Obviously if you emphasize something that's currently true, but then in future TestFunction() changes and it becomes false, then you have a bug. So I'd also want either to have control of TestFunction() myself, or to have some confidence in the author's plans for future compatibility. Often that confidence is easy: if TestFunction() returns the number of CPUs then you're happy to take a snapshot of the value, and you're also reasonably happy to store it in an int regardless of what type it actually returns. You have to have minimal confidence in future compatibility to use a function at all, e.g. be confident that it won't in future return the number of keyboards. But different people sometimes have different ideas what's a "breaking change", especially when the interface isn't documented precisely. So the repeated calls to TestFunction() might sometimes be a kind of defensive programming.

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If the "emphasis on int" is to be removed, auto can be used instead. – larsmans Sep 19 '12 at 13:01
@larsmans: yep, or even auto& in case TestFunction returns a reference. – Steve Jessop Sep 19 '12 at 13:05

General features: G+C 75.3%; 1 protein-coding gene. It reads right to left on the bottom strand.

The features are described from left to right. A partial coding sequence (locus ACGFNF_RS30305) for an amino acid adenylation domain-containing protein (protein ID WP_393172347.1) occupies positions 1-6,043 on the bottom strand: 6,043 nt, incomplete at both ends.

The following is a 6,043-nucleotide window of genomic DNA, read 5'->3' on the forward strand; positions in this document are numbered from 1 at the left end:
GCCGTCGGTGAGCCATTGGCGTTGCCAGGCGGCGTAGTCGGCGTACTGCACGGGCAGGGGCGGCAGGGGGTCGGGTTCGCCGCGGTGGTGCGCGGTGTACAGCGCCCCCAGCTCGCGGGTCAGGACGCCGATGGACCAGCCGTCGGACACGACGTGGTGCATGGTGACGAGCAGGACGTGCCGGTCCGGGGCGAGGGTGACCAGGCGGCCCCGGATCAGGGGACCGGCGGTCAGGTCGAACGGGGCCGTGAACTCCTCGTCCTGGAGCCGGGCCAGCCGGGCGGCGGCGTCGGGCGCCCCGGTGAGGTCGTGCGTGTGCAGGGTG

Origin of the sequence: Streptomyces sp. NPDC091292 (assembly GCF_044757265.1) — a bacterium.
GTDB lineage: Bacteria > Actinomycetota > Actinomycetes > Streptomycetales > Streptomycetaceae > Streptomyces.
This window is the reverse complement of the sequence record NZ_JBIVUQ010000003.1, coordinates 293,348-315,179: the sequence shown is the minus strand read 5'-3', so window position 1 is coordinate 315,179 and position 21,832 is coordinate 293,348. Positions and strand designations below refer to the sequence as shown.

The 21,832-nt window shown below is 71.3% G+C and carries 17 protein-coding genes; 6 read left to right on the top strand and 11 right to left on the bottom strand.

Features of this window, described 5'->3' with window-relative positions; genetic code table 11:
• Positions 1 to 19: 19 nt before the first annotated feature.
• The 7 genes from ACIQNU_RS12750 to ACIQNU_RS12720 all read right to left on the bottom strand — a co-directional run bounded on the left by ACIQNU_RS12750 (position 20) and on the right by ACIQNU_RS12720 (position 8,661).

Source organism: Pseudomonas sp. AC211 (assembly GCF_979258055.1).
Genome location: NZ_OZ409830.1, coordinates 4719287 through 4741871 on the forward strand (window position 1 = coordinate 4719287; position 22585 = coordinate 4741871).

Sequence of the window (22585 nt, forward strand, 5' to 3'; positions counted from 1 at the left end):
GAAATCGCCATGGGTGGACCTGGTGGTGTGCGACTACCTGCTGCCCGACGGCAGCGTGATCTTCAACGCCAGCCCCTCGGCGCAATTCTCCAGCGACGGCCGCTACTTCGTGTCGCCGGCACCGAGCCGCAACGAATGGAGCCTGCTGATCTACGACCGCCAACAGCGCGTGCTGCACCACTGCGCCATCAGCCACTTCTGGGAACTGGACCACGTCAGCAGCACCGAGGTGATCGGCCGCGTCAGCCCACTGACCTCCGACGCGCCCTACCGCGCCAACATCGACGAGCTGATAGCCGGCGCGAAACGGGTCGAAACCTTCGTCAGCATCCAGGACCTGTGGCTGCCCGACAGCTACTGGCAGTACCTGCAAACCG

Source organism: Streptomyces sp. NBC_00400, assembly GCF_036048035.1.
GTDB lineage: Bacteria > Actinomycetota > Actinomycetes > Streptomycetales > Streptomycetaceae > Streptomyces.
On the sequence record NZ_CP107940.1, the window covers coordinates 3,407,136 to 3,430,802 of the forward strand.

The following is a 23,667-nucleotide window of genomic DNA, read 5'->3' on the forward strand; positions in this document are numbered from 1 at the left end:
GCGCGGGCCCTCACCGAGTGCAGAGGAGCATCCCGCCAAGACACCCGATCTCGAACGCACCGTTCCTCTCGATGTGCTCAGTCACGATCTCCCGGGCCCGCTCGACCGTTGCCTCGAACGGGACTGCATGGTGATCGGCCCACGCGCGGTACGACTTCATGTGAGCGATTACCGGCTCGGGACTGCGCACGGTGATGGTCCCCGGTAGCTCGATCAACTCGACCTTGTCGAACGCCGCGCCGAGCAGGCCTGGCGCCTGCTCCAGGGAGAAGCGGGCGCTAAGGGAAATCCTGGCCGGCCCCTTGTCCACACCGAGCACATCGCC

One possible reason to emphasize it is that when reading a comparison, you need to know whether the types involved are signed, unsigned, or one of each. So that's a reason to emphasize the type rather than leave it to TestFunction. Even assuming the reader is in an IDE and can trivially look up the types, they might benefit from knowing that you know what type you're expecting. auto is very useful, and naming the type is also very useful, each in their place. – Steve Jessop Sep 19 '12 at 13:25

When a temporary is used to store the result of a very simple expression like this one, it can be argued that the temporary introduces unecessary noise that should be eliminated.

In his book "Refactoring: Improving the Design of Existing Code", Martin Fowler lists this elimination of temporaries as a possibly beneficial refactoring (Inline temp).

Whether or not this is a good idea depends on many aspects:

  • Does the temporary provides more information than the original expression, for example through a meaningful name?